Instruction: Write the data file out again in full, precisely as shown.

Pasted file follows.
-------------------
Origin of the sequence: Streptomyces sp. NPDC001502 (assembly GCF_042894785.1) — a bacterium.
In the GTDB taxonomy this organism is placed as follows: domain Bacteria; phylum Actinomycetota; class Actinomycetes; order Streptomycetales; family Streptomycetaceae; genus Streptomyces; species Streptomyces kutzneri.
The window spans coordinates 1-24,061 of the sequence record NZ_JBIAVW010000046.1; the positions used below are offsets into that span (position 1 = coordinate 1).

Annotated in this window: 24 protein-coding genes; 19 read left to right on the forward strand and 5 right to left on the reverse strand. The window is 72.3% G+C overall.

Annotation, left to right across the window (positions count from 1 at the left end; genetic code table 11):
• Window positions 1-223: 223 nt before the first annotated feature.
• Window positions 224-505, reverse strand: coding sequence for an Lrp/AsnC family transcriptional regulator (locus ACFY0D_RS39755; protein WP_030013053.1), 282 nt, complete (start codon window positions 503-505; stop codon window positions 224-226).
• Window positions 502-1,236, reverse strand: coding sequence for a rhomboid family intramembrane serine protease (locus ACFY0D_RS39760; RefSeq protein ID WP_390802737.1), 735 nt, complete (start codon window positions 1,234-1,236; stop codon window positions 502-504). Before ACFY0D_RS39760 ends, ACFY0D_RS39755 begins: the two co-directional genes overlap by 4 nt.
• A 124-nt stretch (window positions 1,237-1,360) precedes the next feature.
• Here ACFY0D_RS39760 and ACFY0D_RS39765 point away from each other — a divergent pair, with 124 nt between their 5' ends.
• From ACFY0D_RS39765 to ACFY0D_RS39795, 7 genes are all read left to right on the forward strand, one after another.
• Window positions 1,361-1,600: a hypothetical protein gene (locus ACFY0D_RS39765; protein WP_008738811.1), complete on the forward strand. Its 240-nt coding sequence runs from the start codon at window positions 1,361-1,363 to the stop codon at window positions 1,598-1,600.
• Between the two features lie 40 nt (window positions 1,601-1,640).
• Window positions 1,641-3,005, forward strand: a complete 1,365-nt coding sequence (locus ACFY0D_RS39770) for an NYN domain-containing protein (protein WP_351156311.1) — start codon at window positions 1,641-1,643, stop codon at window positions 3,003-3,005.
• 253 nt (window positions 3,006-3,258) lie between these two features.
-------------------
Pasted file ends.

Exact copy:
Origin of the sequence: Streptomyces sp. NPDC001502 (assembly GCF_042894785.1) — a bacterium.
In the GTDB taxonomy this organism is placed as follows: domain Bacteria; phylum Actinomycetota; class Actinomycetes; order Streptomycetales; family Streptomycetaceae; genus Streptomyces; species Streptomyces kutzneri.
The window spans coordinates 1-24,061 of the sequence record NZ_JBIAVW010000046.1; the positions used below are offsets into that span (position 1 = coordinate 1).

Annotated in this window: 24 protein-coding genes; 19 read left to right on the forward strand and 5 right to left on the reverse strand. The window is 72.3% G+C overall.

Annotation, left to right across the window (positions count from 1 at the left end; genetic code table 11):
• Window positions 1-223: 223 nt before the first annotated feature.
• Window positions 224-505, reverse strand: coding sequence for an Lrp/AsnC family transcriptional regulator (locus ACFY0D_RS39755; protein WP_030013053.1), 282 nt, complete (start codon window positions 503-505; stop codon window positions 224-226).
• Window positions 502-1,236, reverse strand: coding sequence for a rhomboid family intramembrane serine protease (locus ACFY0D_RS39760; RefSeq protein ID WP_390802737.1), 735 nt, complete (start codon window positions 1,234-1,236; stop codon window positions 502-504). Before ACFY0D_RS39760 ends, ACFY0D_RS39755 begins: the two co-directional genes overlap by 4 nt.
• A 124-nt stretch (window positions 1,237-1,360) precedes the next feature.
• Here ACFY0D_RS39760 and ACFY0D_RS39765 point away from each other — a divergent pair, with 124 nt between their 5' ends.
• From ACFY0D_RS39765 to ACFY0D_RS39795, 7 genes are all read left to right on the forward strand, one after another.
• Window positions 1,361-1,600: a hypothetical protein gene (locus ACFY0D_RS39765; protein WP_008738811.1), complete on the forward strand. Its 240-nt coding sequence runs from the start codon at window positions 1,361-1,363 to the stop codon at window positions 1,598-1,600.
• Between the two features lie 40 nt (window positions 1,601-1,640).
• Window positions 1,641-3,005, forward strand: a complete 1,365-nt coding sequence (locus ACFY0D_RS39770) for an NYN domain-containing protein (protein WP_351156311.1) — start codon at window positions 1,641-1,643, stop codon at window positions 3,003-3,005.
• 253 nt (window positions 3,006-3,258) lie between these two features.